Much like discontinued brands, some rather old models of existing car lines can be hard to place: what is a Buick Wildcat in new money?
This car seems to be a second series, from 1965 to 1970. That still isn’t enough. Hermeneutics comes into the picture here because we want to know the meaning of this car.
The Wikipedia entry is less useful than whatever Curbside Classics might write because it is not a collection of personal insights, rather just a litany of references that need checking. Here’s what I gleaned from the fact check: going back to 1942, Buick had a range of full-size cars sold as the Century. After a short pause, Buick resumed using the name in 1956-1958. From that line of cars sprang the Invicta which was (deep breath) a mid-size Le Sabre body with a large capacity Buick engine, the Nailhead (this was when engines had nicknames). In modern terms this might be like a Merc E-class with an S-class engine. From this Invicta series came the Wildcat
which was another full-size B-body car sold as a two-door convertible, two door hardtop, four door hardtop (the car here) and a four-door saloon. As to engines, GM offered three V8s of 7-litres-plus capacity. That’s nearly two gallons of displacement.
The Centurion superseded the Wildcat in 1970 – we featured one here earlier. This represents Buick’s hayday in quality. The Centurion oozed solidity (today’s Wildcat less so). I’ve really skimmed the surface here so I am only slightly confident in saying this: the Wildcat is a full-size performance oriented car from a brand normally selling sub-luxury. In today’s money it’s a big, high-performance Opel with comfort trim, perhaps a faux-coupe Insignia and not the standard 5-door.
This brings me to interpretation, the hermeneutics. I’ve had to explain this car in terns of other cars and only done so to the point where I imagine you, the reader, knows the reference without need for further reference: Wildcat-Invicta-Century plus the concepts “Buick” and “V8”, B-body.
What would really clarify this car’s place in the scheme of things would be a timeline or family tree or a kind of tachometer diagram showing the Wildcat’s position in relation to Buick’s price range and size-range. In those terms: the Wildcat is a sidespring off a main branch and is one of Buick’s more expensive and sporty cars.
The work required for this would be tremendous: historic price lists for all the Buicks of a given year, plus features and dimensions of its peers. I realise again that GM must have had an imperially huge bureaucracy of administrators to manage this plus product planners who knew a) all the elements that could be combined and b) how they related to other GM ranges and c) how they related to the competitors and d) how any possible product combination related to earlier ones. We often imagine that Communism created huge and lumbering bureaucracies but GM and Ford must have had more clerks than the Pentagon.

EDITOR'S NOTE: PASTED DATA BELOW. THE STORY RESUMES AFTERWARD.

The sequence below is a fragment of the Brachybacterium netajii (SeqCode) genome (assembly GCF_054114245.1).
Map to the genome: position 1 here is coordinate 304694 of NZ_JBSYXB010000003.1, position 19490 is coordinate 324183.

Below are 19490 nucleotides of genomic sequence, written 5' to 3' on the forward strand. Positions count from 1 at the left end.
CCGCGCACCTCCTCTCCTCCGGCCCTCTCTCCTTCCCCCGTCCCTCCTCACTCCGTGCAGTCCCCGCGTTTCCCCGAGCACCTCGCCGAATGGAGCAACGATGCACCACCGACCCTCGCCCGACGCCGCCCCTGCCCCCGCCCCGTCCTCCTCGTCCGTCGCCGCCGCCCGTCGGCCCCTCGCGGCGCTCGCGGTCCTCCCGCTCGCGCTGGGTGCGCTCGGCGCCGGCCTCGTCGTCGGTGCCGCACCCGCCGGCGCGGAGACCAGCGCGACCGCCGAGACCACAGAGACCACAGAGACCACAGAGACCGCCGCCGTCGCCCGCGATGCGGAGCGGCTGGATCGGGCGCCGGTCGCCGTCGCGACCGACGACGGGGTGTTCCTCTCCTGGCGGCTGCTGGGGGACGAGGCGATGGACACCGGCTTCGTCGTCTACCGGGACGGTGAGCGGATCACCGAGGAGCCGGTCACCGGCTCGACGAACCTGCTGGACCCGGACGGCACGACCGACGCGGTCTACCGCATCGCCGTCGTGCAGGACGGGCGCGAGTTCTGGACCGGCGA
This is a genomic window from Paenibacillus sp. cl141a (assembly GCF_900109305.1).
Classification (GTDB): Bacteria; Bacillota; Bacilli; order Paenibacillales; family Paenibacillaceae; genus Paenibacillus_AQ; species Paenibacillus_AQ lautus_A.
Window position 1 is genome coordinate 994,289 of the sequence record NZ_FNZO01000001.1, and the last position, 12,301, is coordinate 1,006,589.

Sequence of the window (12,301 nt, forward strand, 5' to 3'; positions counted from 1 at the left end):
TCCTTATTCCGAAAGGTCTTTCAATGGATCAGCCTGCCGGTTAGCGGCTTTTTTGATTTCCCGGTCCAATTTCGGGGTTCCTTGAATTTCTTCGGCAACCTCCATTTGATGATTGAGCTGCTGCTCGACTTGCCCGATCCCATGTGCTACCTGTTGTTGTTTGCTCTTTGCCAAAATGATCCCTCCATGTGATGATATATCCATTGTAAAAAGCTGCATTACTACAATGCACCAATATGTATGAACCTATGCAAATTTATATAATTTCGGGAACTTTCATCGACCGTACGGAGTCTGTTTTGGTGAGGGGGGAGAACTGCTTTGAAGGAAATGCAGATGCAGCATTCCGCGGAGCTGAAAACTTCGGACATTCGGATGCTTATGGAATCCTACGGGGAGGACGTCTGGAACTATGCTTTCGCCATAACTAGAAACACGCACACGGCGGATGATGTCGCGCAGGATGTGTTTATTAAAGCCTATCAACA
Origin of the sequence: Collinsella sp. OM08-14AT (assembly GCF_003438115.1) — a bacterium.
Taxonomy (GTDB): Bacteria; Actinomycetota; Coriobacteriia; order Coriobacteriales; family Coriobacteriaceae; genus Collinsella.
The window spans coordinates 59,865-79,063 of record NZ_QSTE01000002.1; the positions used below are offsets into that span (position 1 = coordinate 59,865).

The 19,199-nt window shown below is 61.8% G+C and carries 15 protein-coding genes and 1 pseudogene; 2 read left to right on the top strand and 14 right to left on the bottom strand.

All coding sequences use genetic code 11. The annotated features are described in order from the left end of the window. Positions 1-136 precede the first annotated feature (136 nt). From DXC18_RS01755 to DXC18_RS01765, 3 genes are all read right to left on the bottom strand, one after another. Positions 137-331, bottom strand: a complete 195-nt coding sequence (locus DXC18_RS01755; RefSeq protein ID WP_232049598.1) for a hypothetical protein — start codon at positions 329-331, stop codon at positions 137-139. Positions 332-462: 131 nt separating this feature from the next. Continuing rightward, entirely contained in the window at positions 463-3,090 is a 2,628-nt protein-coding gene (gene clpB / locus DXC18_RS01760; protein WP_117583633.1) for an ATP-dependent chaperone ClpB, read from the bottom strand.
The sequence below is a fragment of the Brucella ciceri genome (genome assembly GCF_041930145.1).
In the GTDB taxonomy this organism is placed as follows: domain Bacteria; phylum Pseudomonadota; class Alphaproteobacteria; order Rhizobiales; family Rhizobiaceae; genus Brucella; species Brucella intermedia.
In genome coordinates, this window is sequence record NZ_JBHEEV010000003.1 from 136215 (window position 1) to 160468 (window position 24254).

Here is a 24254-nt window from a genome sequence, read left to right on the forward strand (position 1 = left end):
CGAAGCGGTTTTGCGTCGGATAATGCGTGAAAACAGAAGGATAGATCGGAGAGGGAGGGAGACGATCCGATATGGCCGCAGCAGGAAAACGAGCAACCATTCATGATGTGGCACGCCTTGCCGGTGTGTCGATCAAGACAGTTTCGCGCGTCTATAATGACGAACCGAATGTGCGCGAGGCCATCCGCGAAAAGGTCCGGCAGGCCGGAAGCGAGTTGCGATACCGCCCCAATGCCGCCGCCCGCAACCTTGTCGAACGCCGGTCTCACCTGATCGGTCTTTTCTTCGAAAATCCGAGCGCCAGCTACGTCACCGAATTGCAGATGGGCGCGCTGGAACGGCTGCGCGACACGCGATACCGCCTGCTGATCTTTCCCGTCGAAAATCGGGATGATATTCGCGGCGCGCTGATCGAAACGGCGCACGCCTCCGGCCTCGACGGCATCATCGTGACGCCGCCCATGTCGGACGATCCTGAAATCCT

So, I suppose the Wildcat was intended to make sense (as in “have meaning”) for customers who had preconceptions of Buick and performance plus who knew that a Wildcat was not a Pontiac-kind of car nor a Cadillac-kind of car either nor just an Invicta.
At this point I haven’t even got into the actual substance of the engineering that these ideas rest on. Just as we can’t easily read old English, I feel we can’t easily read this car. You had to know 1965 before 1966 makes sense, you had to be there.
Was this period not truly one of Byzantine product complexity? And am I assuming too much when I say the planners knew what they were doing? I don’t believe they could really put a precise meaning on a 7.0 litre V8 hardtop four-door with bucket seats from a brand like Buick. They had a huge parts-bin of interchangeable components and hoped that among an infinite number of combinations there was a winner. They did sell a lot of B-body cars, true; was the optimum combination not hidden in the welter of choice?
To try to answer my opening question, a 1966 Wildcat might be the same as a BMW 6-series four door coupe with a 12 cylinder enginee, the 5-series tail-end lamps and a kind of soft luxury interior nobody does any more (warm colours, soft fabrics and suede), making it a banker’s hot-rod for today’s upper middle class.